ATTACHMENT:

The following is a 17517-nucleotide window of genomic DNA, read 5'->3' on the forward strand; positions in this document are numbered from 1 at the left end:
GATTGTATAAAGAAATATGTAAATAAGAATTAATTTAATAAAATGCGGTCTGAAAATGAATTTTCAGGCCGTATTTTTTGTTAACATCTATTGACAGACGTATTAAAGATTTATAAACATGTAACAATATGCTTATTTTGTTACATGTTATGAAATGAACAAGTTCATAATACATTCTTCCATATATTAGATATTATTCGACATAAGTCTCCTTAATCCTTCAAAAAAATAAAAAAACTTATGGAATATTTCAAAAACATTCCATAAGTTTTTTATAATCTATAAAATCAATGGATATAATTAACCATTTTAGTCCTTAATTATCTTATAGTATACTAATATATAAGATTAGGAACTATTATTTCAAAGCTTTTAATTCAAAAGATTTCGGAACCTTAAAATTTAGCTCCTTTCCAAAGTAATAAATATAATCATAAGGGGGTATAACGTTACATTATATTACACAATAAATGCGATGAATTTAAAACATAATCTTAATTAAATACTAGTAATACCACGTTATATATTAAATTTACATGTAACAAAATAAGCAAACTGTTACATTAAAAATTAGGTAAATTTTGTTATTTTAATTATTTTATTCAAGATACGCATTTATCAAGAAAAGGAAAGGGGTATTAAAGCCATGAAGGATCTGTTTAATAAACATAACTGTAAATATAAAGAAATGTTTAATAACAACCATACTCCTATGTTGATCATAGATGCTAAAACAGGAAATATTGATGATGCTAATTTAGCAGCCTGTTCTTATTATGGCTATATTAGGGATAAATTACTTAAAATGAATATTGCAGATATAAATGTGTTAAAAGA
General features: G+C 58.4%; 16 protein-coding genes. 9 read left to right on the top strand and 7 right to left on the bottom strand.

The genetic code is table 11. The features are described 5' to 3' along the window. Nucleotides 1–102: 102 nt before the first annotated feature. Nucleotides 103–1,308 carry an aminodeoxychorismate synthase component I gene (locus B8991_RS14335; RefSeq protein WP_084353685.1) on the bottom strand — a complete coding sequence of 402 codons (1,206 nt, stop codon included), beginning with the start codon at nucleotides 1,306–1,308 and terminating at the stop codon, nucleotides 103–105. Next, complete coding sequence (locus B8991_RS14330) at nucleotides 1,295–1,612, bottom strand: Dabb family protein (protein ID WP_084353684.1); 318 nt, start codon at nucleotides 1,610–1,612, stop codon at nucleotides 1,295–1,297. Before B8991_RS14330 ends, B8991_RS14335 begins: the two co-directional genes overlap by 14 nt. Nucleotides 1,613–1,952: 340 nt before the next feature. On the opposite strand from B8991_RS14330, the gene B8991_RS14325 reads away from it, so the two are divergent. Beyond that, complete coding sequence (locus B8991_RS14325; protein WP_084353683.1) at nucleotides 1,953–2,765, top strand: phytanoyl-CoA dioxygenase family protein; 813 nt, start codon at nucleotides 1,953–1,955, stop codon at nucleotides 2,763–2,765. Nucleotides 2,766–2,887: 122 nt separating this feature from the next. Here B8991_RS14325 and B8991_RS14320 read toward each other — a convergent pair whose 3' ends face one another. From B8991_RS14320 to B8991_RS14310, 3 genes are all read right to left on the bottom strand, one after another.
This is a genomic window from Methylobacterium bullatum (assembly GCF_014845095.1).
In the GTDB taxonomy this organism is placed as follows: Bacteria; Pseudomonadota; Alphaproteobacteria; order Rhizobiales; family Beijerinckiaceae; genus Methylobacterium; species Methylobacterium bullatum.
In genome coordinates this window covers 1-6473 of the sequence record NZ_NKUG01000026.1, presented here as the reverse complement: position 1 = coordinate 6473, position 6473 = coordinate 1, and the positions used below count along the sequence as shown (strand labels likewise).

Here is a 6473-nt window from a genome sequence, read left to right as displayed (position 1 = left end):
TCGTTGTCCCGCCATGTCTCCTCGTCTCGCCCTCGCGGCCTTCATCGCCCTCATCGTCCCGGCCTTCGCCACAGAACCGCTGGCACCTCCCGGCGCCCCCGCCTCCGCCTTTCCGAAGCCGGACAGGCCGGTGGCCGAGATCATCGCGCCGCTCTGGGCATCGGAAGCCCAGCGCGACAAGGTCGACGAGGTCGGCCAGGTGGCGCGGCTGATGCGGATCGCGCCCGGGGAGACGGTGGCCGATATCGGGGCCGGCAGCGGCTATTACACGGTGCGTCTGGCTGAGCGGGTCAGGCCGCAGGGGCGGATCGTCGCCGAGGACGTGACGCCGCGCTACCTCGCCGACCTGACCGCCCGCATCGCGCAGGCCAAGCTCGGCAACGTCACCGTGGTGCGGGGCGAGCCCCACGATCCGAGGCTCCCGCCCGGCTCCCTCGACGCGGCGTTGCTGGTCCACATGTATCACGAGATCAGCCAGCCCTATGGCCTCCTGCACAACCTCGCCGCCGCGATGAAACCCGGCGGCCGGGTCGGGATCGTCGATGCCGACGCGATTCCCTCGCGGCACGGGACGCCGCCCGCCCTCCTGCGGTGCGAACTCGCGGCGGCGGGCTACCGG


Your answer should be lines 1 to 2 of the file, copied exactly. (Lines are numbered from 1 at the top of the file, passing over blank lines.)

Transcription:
The following is a 17517-nucleotide window of genomic DNA, read 5'->3' on the forward strand; positions in this document are numbered from 1 at the left end:
GATTGTATAAAGAAATATGTAAATAAGAATTAATTTAATAAAATGCGGTCTGAAAATGAATTTTCAGGCCGTATTTTTTGTTAACATCTATTGACAGACGTATTAAAGATTTATAAACATGTAACAATATGCTTATTTTGTTACATGTTATGAAATGAACAAGTTCATAATACATTCTTCCATATATTAGATATTATTCGACATAAGTCTCCTTAATCCTTCAAAAAAATAAAAAAACTTATGGAATATTTCAAAAACATTCCATAAGTTTTTTATAATCTATAAAATCAATGGATATAATTAACCATTTTAGTCCTTAATTATCTTATAGTATACTAATATATAAGATTAGGAACTATTATTTCAAAGCTTTTAATTCAAAAGATTTCGGAACCTTAAAATTTAGCTCCTTTCCAAAGTAATAAATATAATCATAAGGGGGTATAACGTTACATTATATTACACAATAAATGCGATGAATTTAAAACATAATCTTAATTAAATACTAGTAATACCACGTTATATATTAAATTTACATGTAACAAAATAAGCAAACTGTTACATTAAAAATTAGGTAAATTTTGTTATTTTAATTATTTTATTCAAGATACGCATTTATCAAGAAAAGGAAAGGGGTATTAAAGCCATGAAGGATCTGTTTAATAAACATAACTGTAAATATAAAGAAATGTTTAATAACAACCATACTCCTATGTTGATCATAGATGCTAAAACAGGAAATATTGATGATGCTAATTTAGCAGCCTGTTCTTATTATGGCTATATTAGGGATAAATTACTTAAAATGAATATTGCAGATATAAATGTGTTAAAAGA